We are guided by multiple cases in which our Court of Appeals examined district court dismissals of inmates' deliberate indifference claims. In McGinnis v. Hammer, the inmate complained of severe knee pain.[24] A physician's assistant promptly saw the inmate and prescribed Ibuprofen but did not physically examine the knee.[25] The inmate filed a grievance. The inmate later told the same physician's assistant the Ibuprofen was not working. The physician's assistant "canceled the [prescription] without prescribing any other pain medication."[26] The inmate alleged the physician's assistant canceled the prescription in retaliation for filing a grievance and rendered inadequate medical care in failing to conduct a physical examination of his knee.[27] The district court found the inmate's disagreements about the course of action did not state a plausible claim for deliberate indifference. The court explained "[e]ven if [the physician assistant] could be considered negligent in assessing ligament strain instead of tendonitis, in failing to conduct a physical examination of Plaintiffs knee, in declining to order diagnostic tests, or in failing to initially provide ameliorative measures such as a knee brace, an ace wrap, or crutches, such malfeasance would be insufficient to state an Eighth Amendment violation."[28] Our Court of Appeals affirmed the district court's judgment.[29]

         In Edwards v. Northampton County, a pretrial detainee contracted an infection in his leg, allegedly resulting from an unclean cell.[30] The district court granted summary judgment for the prison officials and our Court of Appeals affirmed.[31] Addressing the pretrial detainee's deliberate indifference claim, our Court of Appeals found relevant the fact the inmate received "some medical treatment" and "the undisputed medical record shows... the medical defendants tailored Edwards' treatment to the symptoms he was displaying at the time, pursuant to their professional judgment."[32] Our Court of Appeals emphasized the pretrial detainee's mere disagreement over the adequacy of treatment does not rise to a deliberate indifference claim, as the inmate "offered no evidence from which a reasonable juror could conclude ... the defendants intentionally refused to provide needed treatment, delayed necessary treatment for a non-medical reason, prevented Edwards from receiving needed or recommended treatment, or persisted in a particular course of treatment 'in the face of resultant pain and risk of permanent injury.'"[33]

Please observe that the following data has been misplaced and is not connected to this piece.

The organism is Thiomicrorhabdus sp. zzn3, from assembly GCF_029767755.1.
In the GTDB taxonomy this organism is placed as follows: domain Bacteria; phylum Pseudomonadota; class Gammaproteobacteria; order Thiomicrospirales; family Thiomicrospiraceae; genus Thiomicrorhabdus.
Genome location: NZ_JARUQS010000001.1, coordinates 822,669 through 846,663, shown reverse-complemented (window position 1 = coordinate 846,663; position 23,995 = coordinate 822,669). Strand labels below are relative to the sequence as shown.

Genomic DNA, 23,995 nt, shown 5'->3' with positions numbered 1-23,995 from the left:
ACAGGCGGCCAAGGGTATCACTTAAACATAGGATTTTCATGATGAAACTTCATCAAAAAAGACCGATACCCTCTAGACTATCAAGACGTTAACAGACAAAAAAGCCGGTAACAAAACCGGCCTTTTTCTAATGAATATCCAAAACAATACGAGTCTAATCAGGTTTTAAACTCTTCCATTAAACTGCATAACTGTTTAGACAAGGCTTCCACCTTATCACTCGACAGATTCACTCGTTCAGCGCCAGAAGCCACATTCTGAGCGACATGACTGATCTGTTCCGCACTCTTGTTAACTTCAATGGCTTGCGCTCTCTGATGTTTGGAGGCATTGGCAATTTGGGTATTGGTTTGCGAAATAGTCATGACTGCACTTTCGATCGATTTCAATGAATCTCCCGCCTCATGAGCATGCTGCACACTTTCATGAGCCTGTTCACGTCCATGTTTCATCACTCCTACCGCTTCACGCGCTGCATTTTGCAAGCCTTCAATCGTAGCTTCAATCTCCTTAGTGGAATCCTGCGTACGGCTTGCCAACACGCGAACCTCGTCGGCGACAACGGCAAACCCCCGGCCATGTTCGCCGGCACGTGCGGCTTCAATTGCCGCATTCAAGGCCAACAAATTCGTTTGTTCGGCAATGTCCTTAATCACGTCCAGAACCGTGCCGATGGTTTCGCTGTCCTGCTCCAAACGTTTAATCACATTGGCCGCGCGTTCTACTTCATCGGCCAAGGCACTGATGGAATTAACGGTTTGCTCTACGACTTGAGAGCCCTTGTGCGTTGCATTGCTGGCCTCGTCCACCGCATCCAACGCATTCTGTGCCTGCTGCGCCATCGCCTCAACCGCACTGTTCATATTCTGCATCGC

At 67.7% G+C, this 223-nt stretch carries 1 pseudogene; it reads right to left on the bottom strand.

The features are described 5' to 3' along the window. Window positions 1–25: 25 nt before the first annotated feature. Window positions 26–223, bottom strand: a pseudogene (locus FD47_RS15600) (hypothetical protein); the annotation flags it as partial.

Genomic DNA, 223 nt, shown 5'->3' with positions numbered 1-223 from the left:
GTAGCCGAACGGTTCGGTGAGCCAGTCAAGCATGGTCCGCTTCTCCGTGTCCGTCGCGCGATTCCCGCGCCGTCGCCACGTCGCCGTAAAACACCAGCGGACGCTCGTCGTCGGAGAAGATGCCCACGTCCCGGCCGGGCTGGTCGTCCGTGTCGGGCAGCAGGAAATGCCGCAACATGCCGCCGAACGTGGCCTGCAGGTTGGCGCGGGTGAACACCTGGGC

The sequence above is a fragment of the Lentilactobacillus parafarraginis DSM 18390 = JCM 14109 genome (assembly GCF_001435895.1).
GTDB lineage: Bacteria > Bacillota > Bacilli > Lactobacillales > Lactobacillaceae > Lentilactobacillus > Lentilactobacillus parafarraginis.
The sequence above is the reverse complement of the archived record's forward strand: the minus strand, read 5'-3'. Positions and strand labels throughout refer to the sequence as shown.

Similarly, in Bryant v. Kaskie, our Court of Appeals affirmed the district court's dismissal of an inmate's deliberate indifference claim.[34] The inmate claimed the defendant nurse practitioner prescribed medication but failed to inform him about its known side effect, which caused him to develop gynecomastia.[35] Our Court of Appeals found the nurse practitioner's "alleged failure to inform [the inmate] of the potential side effects of Risperidone is insufficient to demonstrate deliberate indifference," because "[e]ven if this allegation could rise to the level of negligence, simple negligence cannot support an Eighth Amendment claim."[36]

         Mr. Talbert alleges Dr. Kalu failed to provide him with "adequate medical staff"[37] But Mr. Talbert acknowledges treatment and medical care from several health care providers: (1) Dr. Sagreiya, [38] (2) Nurse Practitioner George, [39] (3) Physician's Assistant Shellenberger, [40] (4) Dr. M. Hague, [41] and (5) Nurse Home.[42] Guided by McGinnis and Edwards, we find Mr. Talbert fails to sufficiently allege deliberate indifference, as Mr. Talbert received treatment from two medical doctors, a physician's assistant, a nurse practitioner, and a licensed practical nurse. Dr. Kalu did not withhold adequate medical staff from Mr. Talbert. While Mr. Talbert may not agree with the treatment his medical team provided or the number of staff assigned to his treatment plan, his disagreement about his doctor's chosen course of treatment (or even his doctor's negligence) does not plead the deliberate indifference necessary to proceed into discovery.